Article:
Our laughter carried as we walked up the beach following a sunset snorkel in Australia when our professors abruptly stopped us for an urgent meeting. I immediately knew something was off. We had heard rumors about COVID-19 reaching the states and how the University of Georgia’s spring break was extended, but being on the southernmost island of the Great Barrier Reef with no Wi-Fi leaves you pretty blissfully unaware of the rest of the world.
I was with 31 of the fastest friends I’d ever made for a semester with UGA’s Discover Abroad program. In January 2020, we flew from Georgia to Hawaii, New Zealand and Australia. Unfortunately, we were unable to continue our attempt to outrun COVID-19 and missed the Fiji portion of the program. We cried, even our professors cried. We had already been wary of the fast-approaching end of our trip. Separating our tight-knit group seemed like the worst possibility to us, but separating prematurely left us frustrated and blindsided.
We were told the pandemic had become serious and the United States planned to close international borders. We had barely 48 hours to get out of Australia. Our professors scrambled to help us find a way back to America, as our flights were delayed and some even canceled due to the sheer panic across the globe. I remember standing in the Brisbane Airport in utter disbelief after hearing Fiji closed its borders and we would have to be rerouted. Four airports and 40 hours later, we reached LAX and proceeded to say our weary goodbyes. I can still recollect the growing pit of concern in my stomach as I sat in the eerie, nearly-empty terminal waiting to board my own flight home.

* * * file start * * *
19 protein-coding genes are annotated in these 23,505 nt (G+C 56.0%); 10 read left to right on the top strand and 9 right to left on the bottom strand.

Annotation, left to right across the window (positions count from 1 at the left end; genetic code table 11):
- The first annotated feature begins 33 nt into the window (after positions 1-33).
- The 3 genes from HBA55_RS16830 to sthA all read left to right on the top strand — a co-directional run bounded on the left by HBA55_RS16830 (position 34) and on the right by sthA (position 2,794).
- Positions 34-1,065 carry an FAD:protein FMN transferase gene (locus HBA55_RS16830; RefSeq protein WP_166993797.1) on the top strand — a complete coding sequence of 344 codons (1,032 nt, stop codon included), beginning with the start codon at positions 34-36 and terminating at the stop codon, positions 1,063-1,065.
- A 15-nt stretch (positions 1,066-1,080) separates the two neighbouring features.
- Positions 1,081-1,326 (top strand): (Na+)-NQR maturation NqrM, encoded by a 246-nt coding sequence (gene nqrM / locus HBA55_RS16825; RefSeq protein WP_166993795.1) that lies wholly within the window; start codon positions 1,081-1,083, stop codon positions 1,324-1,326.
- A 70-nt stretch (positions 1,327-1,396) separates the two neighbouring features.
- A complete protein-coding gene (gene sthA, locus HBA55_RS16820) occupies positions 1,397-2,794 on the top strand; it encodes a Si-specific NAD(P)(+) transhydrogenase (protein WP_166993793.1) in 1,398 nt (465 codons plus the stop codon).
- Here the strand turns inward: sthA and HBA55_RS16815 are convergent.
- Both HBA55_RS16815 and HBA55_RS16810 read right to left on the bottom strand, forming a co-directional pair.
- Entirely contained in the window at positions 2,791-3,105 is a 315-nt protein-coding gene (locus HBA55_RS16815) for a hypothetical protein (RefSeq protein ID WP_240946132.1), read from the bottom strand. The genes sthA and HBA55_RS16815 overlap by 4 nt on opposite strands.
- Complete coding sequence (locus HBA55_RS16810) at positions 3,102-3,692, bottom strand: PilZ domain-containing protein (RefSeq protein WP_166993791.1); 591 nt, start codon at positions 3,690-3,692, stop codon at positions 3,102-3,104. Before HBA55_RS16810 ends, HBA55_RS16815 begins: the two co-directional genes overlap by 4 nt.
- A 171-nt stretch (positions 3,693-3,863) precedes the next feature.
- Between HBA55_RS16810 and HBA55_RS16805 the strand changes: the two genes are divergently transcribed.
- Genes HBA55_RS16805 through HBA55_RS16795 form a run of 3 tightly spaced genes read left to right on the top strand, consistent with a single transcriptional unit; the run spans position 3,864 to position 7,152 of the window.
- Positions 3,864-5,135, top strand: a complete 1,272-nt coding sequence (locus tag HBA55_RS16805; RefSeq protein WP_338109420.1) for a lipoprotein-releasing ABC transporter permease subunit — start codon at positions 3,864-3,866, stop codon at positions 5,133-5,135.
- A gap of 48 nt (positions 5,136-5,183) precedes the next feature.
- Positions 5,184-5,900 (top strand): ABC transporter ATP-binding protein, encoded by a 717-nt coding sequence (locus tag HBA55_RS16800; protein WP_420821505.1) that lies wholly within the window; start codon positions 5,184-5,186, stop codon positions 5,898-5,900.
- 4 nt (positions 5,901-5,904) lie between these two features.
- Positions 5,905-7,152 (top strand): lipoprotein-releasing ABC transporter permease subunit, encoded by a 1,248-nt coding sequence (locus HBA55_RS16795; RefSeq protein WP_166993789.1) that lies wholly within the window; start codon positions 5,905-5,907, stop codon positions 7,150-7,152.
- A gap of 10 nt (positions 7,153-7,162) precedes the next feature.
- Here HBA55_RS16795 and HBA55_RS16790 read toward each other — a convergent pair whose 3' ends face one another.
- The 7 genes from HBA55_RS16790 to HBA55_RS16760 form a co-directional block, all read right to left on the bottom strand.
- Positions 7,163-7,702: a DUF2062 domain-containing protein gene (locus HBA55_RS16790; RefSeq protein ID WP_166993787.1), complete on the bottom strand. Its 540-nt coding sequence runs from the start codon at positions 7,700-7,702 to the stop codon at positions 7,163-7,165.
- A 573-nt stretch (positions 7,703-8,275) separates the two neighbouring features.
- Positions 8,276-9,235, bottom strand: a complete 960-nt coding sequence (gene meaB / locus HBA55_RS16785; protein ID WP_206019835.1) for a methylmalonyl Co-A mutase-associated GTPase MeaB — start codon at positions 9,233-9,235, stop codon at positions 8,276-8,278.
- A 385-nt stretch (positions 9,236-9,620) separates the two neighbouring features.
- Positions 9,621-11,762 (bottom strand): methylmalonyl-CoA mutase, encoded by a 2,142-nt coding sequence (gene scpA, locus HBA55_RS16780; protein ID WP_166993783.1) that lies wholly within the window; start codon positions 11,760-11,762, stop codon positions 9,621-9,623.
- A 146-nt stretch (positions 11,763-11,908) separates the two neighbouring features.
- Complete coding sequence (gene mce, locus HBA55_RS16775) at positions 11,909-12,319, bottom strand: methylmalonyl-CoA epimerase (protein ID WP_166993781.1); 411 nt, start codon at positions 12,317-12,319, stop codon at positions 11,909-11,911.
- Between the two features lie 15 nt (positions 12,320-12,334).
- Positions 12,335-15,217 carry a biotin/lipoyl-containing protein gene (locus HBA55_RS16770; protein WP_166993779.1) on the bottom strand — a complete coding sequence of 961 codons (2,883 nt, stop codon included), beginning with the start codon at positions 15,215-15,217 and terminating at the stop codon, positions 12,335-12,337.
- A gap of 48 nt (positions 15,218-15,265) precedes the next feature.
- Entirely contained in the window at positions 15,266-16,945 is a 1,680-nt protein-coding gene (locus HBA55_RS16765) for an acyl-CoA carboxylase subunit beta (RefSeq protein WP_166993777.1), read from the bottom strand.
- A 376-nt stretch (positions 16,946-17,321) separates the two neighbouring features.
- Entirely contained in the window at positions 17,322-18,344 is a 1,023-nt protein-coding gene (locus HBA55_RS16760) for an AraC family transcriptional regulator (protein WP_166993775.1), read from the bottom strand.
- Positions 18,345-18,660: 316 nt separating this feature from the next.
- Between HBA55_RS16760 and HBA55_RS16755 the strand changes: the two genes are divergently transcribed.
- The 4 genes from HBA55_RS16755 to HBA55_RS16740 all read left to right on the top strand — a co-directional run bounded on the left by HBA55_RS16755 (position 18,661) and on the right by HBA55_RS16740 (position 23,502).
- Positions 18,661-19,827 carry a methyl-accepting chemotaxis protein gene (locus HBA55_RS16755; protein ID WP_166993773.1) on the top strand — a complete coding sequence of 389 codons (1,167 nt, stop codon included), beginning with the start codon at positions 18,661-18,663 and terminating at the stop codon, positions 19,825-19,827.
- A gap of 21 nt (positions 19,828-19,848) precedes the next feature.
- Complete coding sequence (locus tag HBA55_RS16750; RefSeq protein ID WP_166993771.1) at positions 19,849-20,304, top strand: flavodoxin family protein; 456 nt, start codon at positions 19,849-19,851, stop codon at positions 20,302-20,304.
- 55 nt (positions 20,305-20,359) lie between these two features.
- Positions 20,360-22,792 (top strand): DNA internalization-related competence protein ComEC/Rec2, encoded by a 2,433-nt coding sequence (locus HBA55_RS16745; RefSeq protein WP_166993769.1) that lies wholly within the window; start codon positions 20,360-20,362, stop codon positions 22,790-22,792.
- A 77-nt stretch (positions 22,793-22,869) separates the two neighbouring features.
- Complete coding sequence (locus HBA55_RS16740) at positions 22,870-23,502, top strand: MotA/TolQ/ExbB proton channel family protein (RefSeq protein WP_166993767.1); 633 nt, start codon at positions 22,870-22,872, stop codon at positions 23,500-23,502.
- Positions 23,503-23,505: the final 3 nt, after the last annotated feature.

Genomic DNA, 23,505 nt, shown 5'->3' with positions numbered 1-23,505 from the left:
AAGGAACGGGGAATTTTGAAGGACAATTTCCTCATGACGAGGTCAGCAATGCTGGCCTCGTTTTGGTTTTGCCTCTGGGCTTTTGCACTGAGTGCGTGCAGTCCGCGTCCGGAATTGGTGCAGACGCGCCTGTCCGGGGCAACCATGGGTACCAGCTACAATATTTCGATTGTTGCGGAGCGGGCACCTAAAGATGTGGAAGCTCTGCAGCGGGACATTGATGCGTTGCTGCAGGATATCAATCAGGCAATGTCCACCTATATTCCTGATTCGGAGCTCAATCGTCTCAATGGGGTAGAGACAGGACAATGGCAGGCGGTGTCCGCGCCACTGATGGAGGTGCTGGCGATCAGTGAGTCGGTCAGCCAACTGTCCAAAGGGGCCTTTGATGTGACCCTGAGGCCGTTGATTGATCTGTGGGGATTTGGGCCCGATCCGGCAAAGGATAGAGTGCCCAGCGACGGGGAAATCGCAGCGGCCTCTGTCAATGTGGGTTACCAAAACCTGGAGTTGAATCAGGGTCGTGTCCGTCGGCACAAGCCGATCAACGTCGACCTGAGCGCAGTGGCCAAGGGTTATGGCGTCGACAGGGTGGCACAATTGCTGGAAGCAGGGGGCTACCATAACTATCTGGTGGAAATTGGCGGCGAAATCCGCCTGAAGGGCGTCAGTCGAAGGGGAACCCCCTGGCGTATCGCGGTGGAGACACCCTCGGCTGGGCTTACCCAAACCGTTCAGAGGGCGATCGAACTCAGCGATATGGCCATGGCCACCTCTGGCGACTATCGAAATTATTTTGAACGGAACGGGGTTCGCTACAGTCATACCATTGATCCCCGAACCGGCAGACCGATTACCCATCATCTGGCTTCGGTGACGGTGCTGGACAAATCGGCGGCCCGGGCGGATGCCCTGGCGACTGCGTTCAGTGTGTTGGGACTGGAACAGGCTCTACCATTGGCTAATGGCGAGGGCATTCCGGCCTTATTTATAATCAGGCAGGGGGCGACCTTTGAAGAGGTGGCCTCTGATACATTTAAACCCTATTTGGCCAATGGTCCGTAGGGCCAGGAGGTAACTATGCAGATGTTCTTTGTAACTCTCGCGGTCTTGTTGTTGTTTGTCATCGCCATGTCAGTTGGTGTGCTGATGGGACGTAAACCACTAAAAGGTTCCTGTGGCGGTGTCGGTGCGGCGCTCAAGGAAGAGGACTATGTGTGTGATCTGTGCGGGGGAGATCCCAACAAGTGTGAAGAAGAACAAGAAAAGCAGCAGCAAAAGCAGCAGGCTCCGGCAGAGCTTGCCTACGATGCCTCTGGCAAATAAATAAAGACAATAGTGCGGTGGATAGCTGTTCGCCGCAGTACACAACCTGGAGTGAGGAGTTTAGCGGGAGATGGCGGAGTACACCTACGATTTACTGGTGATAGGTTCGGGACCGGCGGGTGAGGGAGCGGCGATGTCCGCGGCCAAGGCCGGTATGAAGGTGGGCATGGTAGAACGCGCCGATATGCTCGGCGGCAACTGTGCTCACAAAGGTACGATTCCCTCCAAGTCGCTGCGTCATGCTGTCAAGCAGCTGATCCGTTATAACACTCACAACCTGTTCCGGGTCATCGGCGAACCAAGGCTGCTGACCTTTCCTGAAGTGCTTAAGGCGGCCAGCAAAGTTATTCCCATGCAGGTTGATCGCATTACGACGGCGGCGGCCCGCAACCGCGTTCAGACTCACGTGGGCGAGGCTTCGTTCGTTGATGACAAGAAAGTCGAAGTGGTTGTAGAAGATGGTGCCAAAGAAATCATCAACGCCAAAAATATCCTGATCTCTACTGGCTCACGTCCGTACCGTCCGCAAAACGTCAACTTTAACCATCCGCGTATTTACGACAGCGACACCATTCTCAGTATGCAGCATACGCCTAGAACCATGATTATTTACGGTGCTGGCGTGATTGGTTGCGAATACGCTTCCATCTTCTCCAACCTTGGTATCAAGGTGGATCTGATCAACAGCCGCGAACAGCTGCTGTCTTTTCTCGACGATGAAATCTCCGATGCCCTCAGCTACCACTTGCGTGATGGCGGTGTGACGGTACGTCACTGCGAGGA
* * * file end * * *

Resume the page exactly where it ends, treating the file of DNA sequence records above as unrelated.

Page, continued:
Even after the fearful whirlwind of traveling back to America, I can assure you at that time, we never would have thought the virus would end up being what it is today. Nobody did.
I recognize my privilege of studying abroad and have been fortunate on the whole during this pandemic. However, we should still be allowed to grieve these losses in college. It’s important to point out how college students have lost a significant chunk of one of the most invaluable, explorative and transformative times of our lives, and opportunities to live and learn abroad are scarce after these four years.
A year later, my heart breaks for the students whose long-awaited study abroad programs were revoked entirely due to the pandemic.
UGA’s two main international centers, Oxford and Cortona, are both located in countries that currently possess level three (reconsider travel) travel advisories out of a possible four (do not travel). While it’s understandable that UGA had to cancel its 2021 study abroad programs, a number of students have been impacted, especially those who face the complications these cancellations have had on their graduation track.
So, for the students whose 2020 abroad programs were cut short and the students whose 2021 adventures were canceled, it’s okay to feel that loss, but know that there are other ways you can recreate experiences that elicit the same joys of adventuring — even if it is just a road trip.
I know we’re all anxiously anticipating the days where we reintroduce passports, plane tickets and feelings of aspiration into our lives, rather than the constant season of loss we’ve found ourselves in. I hope one way or another, we can find ways to make up for those lost travels as soon as we get the chance.